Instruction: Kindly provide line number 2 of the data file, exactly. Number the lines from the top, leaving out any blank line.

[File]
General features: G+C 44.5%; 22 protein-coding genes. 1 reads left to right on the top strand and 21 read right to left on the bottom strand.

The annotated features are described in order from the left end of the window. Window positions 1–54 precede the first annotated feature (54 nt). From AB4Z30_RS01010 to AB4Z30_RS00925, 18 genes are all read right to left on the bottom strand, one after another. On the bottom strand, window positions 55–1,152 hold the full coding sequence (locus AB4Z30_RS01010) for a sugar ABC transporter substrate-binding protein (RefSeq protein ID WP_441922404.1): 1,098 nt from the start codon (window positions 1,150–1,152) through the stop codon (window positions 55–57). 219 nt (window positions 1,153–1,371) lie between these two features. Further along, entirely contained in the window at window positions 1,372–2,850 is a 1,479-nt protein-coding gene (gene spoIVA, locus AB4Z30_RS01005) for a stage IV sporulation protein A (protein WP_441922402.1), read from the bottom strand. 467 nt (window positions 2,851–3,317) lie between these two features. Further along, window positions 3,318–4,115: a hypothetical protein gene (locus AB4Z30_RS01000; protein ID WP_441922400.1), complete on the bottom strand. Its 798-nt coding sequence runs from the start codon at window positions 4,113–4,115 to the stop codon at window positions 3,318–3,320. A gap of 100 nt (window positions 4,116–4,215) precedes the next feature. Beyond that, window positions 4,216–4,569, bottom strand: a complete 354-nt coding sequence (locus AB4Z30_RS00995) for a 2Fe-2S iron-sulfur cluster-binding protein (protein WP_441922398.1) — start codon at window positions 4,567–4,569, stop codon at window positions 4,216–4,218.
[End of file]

The annotated features are described in order from the left end of the window. Window positions 1–54 precede the first annotated feature (54 nt). From AB4Z30_RS01010 to AB4Z30_RS00925, 18 genes are all read right to left on the bottom strand, one after another. On the bottom strand, window positions 55–1,152 hold the full coding sequence (locus AB4Z30_RS01010) for a sugar ABC transporter substrate-binding protein (RefSeq protein ID WP_441922404.1): 1,098 nt from the start codon (window positions 1,150–1,152) through the stop codon (window positions 55–57). 219 nt (window positions 1,153–1,371) lie between these two features. Further along, entirely contained in the window at window positions 1,372–2,850 is a 1,479-nt protein-coding gene (gene spoIVA, locus AB4Z30_RS01005) for a stage IV sporulation protein A (protein WP_441922402.1), read from the bottom strand. 467 nt (window positions 2,851–3,317) lie between these two features. Further along, window positions 3,318–4,115: a hypothetical protein gene (locus AB4Z30_RS01000; protein ID WP_441922400.1), complete on the bottom strand. Its 798-nt coding sequence runs from the start codon at window positions 4,113–4,115 to the stop codon at window positions 3,318–3,320. A gap of 100 nt (window positions 4,116–4,215) precedes the next feature. Beyond that, window positions 4,216–4,569, bottom strand: a complete 354-nt coding sequence (locus AB4Z30_RS00995) for a 2Fe-2S iron-sulfur cluster-binding protein (protein WP_441922398.1) — start codon at window positions 4,567–4,569, stop codon at window positions 4,216–4,218.